Nothing causes buyer’s remorse quite like seeing the laptop you bought last month for $1,000 go on sale for $750. It’s equally unpleasant to buy a pricey new Dell XPS 13 in August and then watch as Dell unveils a much faster and more technically advanced model in September. The price on most laptops drops eventually, and newer models are always coming around the corner. So when is the best time to buy a laptop? The answer depends a great deal on your circumstances.
Do You Need It Now?
The best time to buy a new laptop is when you really need one. If your current notebook is broken, you need stronger performance for work or play, or this is a child’s first computer, there’s no good reason to delay your purchase. However, if you have a competent but aging laptop that you plan to replace in the near future, you might save money or benefit from newer technology if you wait strategically.
Apple refreshes its laptops around once per year, though the company doesn’t always release all the new models at once or follow a consistent schedule. Apple last refreshed its 12-inch MacBook in May 2016 and released a new MacBook Pro 13-inch, a MacBook Pro 13-inch with Touch Bar and a MacBook Pro 15-inch (also with Touch Bar) in November 2016. The MacBook Air 13-inch hasn’t been refreshed at all since March 2015, but the company appears to be phasing out the Air line and we don’t expect a new model.
The new MacBook Pros probably won’t see a refresh until at least fall 2017 and the MacBook 12-inch isn’t likely to be updated until at least spring 2017. Apple laptops rarely go on large sales so the price is unlikely to drop anytime soon.
Bottom Line: Buy now.
PC Laptops Sale and Refresh Schedule
The major PC manufacturers release new laptops at three times of year: back-to-school season (June to August), holiday season (September to December) and spring (February to April). New models usually ship at the beginning or middle of these windows. However, the best deals tend to appear in July/August and November/December, which are the heart of the school and holiday shopping seasons.
“There is a best time to buy notebooks, and it is exactly when you think it is, between the last week in July and the first three weeks in August, when the back-to-school merchandising frenzy is in full force,” said Analyst Stephen Baker, who studies laptop pricing and sales for the NPD Group, a market intelligence firm. He noted that this time frame applies to both Macs and PCs.
Not surprisingly, we’ve found that prices can be just as low if not lower at the end of the year, when consumers are busy buying gifts for family members or for themselves.
For example, the 12-inch Apple MacBook (Core m5, 256GB SSD) started at $1,299 on Amazon in March 2016 but sank to $1,149 in August, before shooting back up to around $1,250, until November, when it went back down to $1,149 for a short time and then up again to $1,199.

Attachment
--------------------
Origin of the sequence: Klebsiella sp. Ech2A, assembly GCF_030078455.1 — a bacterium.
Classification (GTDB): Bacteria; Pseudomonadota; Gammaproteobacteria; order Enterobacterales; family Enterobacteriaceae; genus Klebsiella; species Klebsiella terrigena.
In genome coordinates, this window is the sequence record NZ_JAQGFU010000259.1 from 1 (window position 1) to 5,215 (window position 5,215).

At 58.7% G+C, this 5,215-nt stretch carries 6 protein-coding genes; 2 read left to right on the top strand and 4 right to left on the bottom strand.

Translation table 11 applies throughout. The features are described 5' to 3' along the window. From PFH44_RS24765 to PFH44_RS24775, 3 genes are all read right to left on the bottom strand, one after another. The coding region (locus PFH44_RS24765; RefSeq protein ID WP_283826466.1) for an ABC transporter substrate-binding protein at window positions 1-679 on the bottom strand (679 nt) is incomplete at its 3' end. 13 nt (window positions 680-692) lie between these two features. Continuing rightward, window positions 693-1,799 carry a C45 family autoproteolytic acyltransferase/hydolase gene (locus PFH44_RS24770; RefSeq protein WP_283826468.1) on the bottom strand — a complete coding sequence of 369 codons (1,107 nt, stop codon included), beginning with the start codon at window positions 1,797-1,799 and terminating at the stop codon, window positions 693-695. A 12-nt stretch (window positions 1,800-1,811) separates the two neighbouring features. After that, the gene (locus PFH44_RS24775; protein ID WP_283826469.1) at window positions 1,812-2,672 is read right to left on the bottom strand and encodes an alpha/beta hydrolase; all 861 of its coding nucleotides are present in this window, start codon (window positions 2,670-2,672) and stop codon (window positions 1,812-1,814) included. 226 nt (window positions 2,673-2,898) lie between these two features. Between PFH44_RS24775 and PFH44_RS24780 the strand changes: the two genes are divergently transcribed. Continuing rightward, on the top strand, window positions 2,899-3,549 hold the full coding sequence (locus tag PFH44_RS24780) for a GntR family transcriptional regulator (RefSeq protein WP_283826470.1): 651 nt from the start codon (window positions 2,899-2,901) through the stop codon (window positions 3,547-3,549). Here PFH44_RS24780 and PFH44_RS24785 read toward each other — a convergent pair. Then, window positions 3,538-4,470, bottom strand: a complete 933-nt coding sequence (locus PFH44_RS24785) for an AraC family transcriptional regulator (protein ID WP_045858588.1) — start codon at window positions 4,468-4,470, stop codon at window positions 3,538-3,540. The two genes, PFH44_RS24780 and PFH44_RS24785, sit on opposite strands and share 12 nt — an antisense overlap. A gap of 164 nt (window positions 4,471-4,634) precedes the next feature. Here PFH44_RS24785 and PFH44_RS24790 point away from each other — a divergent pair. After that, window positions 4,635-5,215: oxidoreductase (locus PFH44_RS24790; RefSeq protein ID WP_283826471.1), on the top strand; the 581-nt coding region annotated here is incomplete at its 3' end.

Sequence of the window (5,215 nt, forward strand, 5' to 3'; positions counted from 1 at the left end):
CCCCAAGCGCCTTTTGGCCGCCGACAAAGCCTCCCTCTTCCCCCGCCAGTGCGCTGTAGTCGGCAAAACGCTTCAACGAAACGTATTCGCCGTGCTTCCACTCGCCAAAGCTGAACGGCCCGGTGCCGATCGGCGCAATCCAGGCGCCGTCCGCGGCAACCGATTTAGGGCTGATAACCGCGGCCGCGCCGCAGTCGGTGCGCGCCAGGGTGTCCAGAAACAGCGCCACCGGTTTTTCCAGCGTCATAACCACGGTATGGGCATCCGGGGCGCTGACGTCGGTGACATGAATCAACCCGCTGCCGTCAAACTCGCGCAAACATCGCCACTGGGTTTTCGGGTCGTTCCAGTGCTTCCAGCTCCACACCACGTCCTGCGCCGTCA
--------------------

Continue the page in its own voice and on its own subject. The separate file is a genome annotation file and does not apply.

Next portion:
Unfortunately, there’s no guarantee the product you want will be any cheaper in August or December than it was in April. You may find a newer model at the same price, though.
Dell didn’t offer significant discounts on the XPS 13, our favorite laptop overall, for either season. The best deal we’ve ever seen on this sleek ultraportable was the Microsoft Store’s “Pie Day” sale on March 14 (a time period not known for deals), when the store dropped the price of a leading configuration from $999 to $685.
However, during the fall 2016 buying season, Dell refreshed the XPS 13 with a new Intel 7th Generation Core Series CPU, a larger battery and a Killer Wi-Fi card, which together offer better performance, two hours longer battery life and stronger connectivity. The new models carry the exact same prices as their predecessors, while the earlier models left the market entirely.
Bottom Line: You’ll find more deals in the July/August and November/December time frames and will see new model releases in early spring, midsummer and fall.
Intel CPU, Nvidia GPU Refreshes Lead the Industry
Though PC vendors tend to release new products at three times of year, they usually don’t refresh each model more than once a year. Business notebooks in particular can stay on the market unchanged for as long as 18 months. Most updates are timed to coincide closely with Intel’s CPU release schedule, as manufacturers want all their laptops to carry the latest generation of processor nearly as soon as it’s available.
Intel started shipping its 7th Generation “Kaby Lake” series of processors in September 2016, and most consumer laptops were refreshed during the fall. The chipmaker won’t launch the business and quad-core versions of its new CPUs until 2017 so new Lenovo ThinkPads, Dell Latitudes and HP EliteBooks won’t start rolling out until spring 2017. Intel’s next major architecture update, codenamed “Cannonlake,” will not launch until at least the second half of 2017.